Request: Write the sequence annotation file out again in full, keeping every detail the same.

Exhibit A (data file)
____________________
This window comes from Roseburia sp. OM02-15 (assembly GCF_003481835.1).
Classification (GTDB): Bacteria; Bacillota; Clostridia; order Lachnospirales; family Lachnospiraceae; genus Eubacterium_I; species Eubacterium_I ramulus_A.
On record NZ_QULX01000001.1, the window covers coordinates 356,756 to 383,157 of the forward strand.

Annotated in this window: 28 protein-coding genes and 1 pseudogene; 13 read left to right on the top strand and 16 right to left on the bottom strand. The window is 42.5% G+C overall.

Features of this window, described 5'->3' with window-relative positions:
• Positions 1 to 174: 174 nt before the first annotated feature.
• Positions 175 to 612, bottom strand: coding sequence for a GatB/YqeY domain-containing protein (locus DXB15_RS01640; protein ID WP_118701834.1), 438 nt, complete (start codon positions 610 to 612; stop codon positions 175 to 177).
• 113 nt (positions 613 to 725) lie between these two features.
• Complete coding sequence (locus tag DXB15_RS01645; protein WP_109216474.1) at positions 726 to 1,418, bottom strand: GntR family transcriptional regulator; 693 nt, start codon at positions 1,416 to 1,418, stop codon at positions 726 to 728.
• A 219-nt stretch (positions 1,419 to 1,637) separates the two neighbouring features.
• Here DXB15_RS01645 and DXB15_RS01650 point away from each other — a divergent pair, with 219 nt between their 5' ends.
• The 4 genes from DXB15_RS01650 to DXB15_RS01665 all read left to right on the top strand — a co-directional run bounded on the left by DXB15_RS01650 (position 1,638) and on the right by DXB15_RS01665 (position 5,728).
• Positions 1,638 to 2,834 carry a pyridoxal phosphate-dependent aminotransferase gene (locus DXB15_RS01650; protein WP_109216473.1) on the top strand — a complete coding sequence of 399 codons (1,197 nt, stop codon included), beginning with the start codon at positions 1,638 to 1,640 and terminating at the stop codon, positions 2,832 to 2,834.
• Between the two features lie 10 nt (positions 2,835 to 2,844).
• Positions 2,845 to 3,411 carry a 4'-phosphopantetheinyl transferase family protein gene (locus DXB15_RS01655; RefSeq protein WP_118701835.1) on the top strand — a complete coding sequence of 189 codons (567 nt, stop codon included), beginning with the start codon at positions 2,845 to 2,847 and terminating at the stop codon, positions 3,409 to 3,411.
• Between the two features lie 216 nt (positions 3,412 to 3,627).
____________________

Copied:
This window comes from Roseburia sp. OM02-15 (assembly GCF_003481835.1).
Classification (GTDB): Bacteria; Bacillota; Clostridia; order Lachnospirales; family Lachnospiraceae; genus Eubacterium_I; species Eubacterium_I ramulus_A.
On record NZ_QULX01000001.1, the window covers coordinates 356,756 to 383,157 of the forward strand.

Annotated in this window: 28 protein-coding genes and 1 pseudogene; 13 read left to right on the top strand and 16 right to left on the bottom strand. The window is 42.5% G+C overall.

Features of this window, described 5'->3' with window-relative positions:
• Positions 1 to 174: 174 nt before the first annotated feature.
• Positions 175 to 612, bottom strand: coding sequence for a GatB/YqeY domain-containing protein (locus DXB15_RS01640; protein ID WP_118701834.1), 438 nt, complete (start codon positions 610 to 612; stop codon positions 175 to 177).
• 113 nt (positions 613 to 725) lie between these two features.
• Complete coding sequence (locus tag DXB15_RS01645; protein WP_109216474.1) at positions 726 to 1,418, bottom strand: GntR family transcriptional regulator; 693 nt, start codon at positions 1,416 to 1,418, stop codon at positions 726 to 728.
• A 219-nt stretch (positions 1,419 to 1,637) separates the two neighbouring features.
• Here DXB15_RS01645 and DXB15_RS01650 point away from each other — a divergent pair, with 219 nt between their 5' ends.
• The 4 genes from DXB15_RS01650 to DXB15_RS01665 all read left to right on the top strand — a co-directional run bounded on the left by DXB15_RS01650 (position 1,638) and on the right by DXB15_RS01665 (position 5,728).
• Positions 1,638 to 2,834 carry a pyridoxal phosphate-dependent aminotransferase gene (locus DXB15_RS01650; protein WP_109216473.1) on the top strand — a complete coding sequence of 399 codons (1,197 nt, stop codon included), beginning with the start codon at positions 1,638 to 1,640 and terminating at the stop codon, positions 2,832 to 2,834.
• Between the two features lie 10 nt (positions 2,835 to 2,844).
• Positions 2,845 to 3,411 carry a 4'-phosphopantetheinyl transferase family protein gene (locus DXB15_RS01655; RefSeq protein WP_118701835.1) on the top strand — a complete coding sequence of 189 codons (567 nt, stop codon included), beginning with the start codon at positions 2,845 to 2,847 and terminating at the stop codon, positions 3,409 to 3,411.
• Between the two features lie 216 nt (positions 3,412 to 3,627).